The researchers limited their extraction of privacy policies to a period beginning in August 2018, to give domains a reasonable time to publish the required policies (a requirement they had prior knowledge of at least a year of AVG’s two-year development phase since 2016).

The filtering process yielded a privacy corpus of 9,761 policies, from which the researchers randomly selected 1,080 policies.


The team hired two legal experts to train four human annotators to label each of the 18 possible privacy policies imposed by the GDPR.

Some legal texts in the policies covered more than one of the 18 requirements, making it necessary to use a Convolutional Neural Network (CNN) to detect language features associated with each policy.

A first attempt to train a model to identify compliance based on language yielded 80.5% success. To improve these results, the researchers applied Active Learning to improve the model’s performance with less labeled data. In this way it was possible to train the classifier CNN to an accuracy of 89.2%, with an F1 score of 0.88 (where ‘1’ is complete success).

To ensure the word embedding was privacy policy specific, the researchers trained an unsupervised word embedding model using Facebook’s FastText Python library.

According to standard practice, the final data was split 80/20 between trained data and test data (ie, randomly selected data against which the accuracy of the algorithm will be judged). To evaluate the quality of the results, a human-in-the-loop measurement study was added to the architecture.

The architecture for the classification system.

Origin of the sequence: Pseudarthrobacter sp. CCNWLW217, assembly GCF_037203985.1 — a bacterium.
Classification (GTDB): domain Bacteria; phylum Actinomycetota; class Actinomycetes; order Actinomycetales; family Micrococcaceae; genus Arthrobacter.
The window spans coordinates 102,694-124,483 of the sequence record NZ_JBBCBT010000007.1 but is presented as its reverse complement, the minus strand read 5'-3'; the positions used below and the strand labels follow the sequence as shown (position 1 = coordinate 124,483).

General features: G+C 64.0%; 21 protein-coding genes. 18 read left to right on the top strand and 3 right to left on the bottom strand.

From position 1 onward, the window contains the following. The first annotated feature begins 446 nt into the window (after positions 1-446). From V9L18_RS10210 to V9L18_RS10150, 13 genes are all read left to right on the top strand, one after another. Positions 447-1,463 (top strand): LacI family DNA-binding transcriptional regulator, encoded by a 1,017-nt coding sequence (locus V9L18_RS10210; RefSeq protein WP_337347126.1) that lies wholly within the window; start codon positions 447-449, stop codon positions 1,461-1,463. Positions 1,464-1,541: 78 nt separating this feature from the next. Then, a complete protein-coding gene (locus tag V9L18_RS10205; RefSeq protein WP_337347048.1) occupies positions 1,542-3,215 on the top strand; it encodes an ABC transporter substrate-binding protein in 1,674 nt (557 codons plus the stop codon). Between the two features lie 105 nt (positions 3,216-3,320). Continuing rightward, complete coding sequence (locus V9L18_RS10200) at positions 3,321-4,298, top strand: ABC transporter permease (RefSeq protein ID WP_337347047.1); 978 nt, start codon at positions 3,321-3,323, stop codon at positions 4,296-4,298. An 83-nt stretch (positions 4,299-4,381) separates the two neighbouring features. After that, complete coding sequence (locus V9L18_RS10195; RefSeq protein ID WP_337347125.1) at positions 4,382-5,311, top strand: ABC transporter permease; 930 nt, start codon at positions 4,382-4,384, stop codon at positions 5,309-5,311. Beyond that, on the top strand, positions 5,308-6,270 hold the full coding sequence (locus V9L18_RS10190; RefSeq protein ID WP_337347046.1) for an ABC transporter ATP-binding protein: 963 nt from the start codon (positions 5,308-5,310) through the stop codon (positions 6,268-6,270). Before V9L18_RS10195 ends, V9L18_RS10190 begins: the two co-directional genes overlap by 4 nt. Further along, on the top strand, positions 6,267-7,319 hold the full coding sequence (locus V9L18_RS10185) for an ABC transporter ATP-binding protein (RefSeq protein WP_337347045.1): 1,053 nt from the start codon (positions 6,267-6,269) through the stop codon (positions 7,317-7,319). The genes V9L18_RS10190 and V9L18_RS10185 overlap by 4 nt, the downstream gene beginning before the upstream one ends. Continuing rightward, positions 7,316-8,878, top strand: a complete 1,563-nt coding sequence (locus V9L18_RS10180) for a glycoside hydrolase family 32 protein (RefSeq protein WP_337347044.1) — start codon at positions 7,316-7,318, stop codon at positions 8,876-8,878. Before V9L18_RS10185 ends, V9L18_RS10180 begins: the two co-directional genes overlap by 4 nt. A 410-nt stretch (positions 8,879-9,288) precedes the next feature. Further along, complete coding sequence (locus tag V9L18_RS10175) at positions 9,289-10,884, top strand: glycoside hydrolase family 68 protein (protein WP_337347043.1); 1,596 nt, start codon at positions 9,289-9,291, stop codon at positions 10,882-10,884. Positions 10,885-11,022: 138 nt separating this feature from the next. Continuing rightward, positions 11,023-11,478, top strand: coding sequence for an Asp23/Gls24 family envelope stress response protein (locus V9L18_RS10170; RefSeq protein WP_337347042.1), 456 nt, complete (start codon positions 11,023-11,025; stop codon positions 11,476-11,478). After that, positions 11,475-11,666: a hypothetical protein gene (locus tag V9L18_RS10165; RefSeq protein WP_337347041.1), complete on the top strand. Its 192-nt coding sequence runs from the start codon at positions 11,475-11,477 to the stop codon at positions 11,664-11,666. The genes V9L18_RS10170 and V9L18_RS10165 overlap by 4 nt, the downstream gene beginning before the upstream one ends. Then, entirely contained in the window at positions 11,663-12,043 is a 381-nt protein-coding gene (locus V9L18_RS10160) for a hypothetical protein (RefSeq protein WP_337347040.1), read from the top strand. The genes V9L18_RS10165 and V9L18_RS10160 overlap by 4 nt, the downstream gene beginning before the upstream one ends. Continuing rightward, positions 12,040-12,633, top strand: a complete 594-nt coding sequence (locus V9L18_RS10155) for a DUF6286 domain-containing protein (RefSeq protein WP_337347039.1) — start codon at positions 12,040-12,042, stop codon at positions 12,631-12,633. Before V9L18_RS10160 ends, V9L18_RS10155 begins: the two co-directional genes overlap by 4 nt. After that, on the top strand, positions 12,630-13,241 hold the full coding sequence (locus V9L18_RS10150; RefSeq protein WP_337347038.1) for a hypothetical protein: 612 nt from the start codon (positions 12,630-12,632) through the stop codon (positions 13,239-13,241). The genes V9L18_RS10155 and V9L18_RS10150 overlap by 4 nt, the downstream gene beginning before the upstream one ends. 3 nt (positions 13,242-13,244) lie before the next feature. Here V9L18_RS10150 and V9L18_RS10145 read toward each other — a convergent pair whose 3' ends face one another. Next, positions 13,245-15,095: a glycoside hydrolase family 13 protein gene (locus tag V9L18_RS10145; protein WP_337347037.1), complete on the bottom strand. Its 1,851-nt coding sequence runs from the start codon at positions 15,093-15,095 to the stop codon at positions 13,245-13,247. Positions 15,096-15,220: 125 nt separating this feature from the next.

The architecture for the classification system.

Over the course of the workflow, 11,271 human-annotated privacy policy segments were produced, each of which was reviewed by four human annotators trained by the two legal experts involved in the study. Where disagreement occurred, a 75% agreement ratio was needed to avoid rejecting the data for inclusion.

Humans-in-the-loop - It was not possible to fully automate the labeling of the policy data, although Active Learning enabled a pool-based workflow that made the project feasible.

Humans-in-the-loop – It was not possible to fully automate the labeling of the policy data, although Active Learning enabled a pool-based workflow that made the project feasible.

In addition to the results already mentioned, the users found that: portability — the right under the GDPR to move or export a company’s data — was served almost as badly as profiling.

The researchers conclude:

‘[Requirements] such as the right to portability of users and the provision of the contact details of the data protection officer (DPO contact) are covered by 15.5% and 16.4% websites respectively. Other primary requirements, such as users’ right to complain, withdraw consent, right to object and adequacy decision are covered by 17-20% of websites.”

…and continue:

‘It turns out that only 3% of the websites fully meet 18 requirements. These findings indicate that many websites still do not comply with the requirements of the GDPR.’